It's an unfortunate incident for the Pain Institute of North Florida. The Leon County Health Department's recent investigation claims that a few improper procedures led to some very serious complications. The conclusion from more than a month long investigation stated that 10 patients at the Pain Institute of North Florida required surgery from an outbreak of staph. Another 28 sought care at an emergency room or with their doctor.
Homer Rice, with the Leon County Health Department said, "In this particular case, we had over 90 people potentially exposed during that month of march. That meant that we had to do a lot of calling."
The Health Department had to set up an incident command to deal with what they called a very serious threat. In their report it says the outbreak appears to be related to poor infection control and medication handling procedures. It also says single dose vials were used more than once, which contributed to staph growth.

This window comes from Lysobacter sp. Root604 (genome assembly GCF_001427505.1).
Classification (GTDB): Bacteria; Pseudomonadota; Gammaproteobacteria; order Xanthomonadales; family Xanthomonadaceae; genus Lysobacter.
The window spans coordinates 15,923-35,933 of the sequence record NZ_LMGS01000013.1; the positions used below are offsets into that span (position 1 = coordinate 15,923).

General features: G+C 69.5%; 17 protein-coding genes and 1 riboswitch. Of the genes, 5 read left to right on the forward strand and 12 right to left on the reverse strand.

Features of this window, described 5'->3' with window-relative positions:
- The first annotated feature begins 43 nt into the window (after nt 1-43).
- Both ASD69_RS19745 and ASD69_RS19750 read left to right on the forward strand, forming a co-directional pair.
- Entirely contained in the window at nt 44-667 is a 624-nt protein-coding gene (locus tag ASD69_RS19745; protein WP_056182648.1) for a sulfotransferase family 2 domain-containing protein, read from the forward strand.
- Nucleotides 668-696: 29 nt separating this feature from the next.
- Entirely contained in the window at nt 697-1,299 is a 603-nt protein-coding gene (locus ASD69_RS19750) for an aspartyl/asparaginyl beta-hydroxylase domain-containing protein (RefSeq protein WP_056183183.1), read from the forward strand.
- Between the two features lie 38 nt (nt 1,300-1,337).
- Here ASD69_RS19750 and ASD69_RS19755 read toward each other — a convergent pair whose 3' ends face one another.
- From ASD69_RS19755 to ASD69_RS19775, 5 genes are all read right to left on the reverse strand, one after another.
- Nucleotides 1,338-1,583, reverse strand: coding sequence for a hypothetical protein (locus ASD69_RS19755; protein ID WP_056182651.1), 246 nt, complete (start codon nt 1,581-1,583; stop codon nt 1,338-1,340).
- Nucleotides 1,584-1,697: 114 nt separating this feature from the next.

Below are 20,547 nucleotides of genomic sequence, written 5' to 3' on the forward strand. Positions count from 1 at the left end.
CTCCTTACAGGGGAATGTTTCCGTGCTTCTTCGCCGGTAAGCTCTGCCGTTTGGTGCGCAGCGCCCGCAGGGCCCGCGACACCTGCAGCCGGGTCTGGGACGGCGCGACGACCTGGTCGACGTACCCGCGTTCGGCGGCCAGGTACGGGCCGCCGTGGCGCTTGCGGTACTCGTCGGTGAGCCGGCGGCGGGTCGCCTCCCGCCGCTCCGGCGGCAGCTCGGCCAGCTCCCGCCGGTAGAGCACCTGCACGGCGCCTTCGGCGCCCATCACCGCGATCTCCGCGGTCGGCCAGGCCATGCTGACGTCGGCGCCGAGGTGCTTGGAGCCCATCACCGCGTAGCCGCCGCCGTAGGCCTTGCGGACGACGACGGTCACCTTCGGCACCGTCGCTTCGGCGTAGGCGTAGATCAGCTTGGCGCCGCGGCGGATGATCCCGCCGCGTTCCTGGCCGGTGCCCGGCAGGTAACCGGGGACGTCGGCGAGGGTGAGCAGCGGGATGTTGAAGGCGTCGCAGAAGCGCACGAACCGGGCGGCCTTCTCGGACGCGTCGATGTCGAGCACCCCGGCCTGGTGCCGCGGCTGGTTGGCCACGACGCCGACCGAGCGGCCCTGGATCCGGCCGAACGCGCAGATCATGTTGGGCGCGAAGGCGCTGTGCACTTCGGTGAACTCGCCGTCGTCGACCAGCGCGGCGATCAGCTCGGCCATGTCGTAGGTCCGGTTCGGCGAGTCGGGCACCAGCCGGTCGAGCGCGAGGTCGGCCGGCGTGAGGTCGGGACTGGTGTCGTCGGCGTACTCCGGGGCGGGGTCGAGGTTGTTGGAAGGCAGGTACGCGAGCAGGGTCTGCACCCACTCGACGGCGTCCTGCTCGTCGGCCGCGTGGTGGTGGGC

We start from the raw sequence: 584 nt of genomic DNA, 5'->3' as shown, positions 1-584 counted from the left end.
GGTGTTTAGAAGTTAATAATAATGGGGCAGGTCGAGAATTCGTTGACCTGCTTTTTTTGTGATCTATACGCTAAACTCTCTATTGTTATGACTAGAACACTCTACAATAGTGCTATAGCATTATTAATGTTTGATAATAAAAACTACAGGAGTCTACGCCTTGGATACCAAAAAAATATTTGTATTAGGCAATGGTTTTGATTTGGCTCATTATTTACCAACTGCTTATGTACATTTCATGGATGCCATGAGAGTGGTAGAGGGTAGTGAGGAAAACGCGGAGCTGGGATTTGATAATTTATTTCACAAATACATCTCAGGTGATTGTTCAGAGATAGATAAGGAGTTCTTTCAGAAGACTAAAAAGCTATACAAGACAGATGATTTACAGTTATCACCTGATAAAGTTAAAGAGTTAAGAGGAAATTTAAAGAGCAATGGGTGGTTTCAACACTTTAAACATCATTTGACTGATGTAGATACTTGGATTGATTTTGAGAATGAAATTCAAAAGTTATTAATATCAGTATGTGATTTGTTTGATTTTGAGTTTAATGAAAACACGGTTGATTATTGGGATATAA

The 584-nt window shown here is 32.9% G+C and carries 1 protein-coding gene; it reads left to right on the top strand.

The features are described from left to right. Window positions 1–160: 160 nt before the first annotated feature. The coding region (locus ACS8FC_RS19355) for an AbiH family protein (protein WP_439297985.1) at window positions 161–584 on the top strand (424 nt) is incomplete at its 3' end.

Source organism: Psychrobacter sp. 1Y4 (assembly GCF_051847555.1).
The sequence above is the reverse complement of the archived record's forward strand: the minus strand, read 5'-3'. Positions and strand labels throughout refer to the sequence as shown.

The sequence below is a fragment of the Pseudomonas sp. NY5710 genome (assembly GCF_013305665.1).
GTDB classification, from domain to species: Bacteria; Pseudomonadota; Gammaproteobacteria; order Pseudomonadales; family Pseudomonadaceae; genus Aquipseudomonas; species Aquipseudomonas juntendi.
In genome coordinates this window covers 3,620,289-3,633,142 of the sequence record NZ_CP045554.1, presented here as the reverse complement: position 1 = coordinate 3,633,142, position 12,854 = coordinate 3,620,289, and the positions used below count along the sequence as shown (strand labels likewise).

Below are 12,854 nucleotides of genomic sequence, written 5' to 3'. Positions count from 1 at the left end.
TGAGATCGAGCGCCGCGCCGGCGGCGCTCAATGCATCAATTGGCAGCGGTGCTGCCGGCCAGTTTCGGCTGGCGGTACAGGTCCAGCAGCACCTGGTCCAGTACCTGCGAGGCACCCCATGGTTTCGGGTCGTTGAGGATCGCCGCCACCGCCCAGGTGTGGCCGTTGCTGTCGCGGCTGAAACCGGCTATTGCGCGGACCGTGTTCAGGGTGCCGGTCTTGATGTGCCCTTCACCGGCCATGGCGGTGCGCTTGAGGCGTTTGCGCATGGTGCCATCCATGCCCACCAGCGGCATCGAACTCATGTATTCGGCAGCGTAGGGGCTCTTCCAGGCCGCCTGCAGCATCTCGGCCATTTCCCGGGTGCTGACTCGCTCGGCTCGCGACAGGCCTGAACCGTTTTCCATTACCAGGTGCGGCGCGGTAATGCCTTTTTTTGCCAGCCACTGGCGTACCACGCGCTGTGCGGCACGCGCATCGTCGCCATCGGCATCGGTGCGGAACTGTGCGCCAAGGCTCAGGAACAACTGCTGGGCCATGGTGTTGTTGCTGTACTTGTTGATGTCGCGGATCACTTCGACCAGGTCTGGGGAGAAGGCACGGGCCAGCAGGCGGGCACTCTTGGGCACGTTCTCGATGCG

The Health Department said Staphylococcus is everywhere and can be easily contracted when it is not sterylized. We spoke with Jennifer Womble and she says her sons received staph doing normal activities. "Simply falling in the driveway or swimming in the pool or being in any public place that has lots of germs and lots of access. Anybody can contract any form of staph if it's available." said Womble. She was once told that her sons could have died from staph.
For the Pain Clinic, it was not a case of MRSA and no one died, but the Health Department says it shows how vital it is maintain perfect hygiene.
A statement from the Pain Institute of North Florida says its facility's 20 year record without a single adverse incident points to another cause for the contamination. It also mentioned the well-being of their patients is first and foremost in their practice.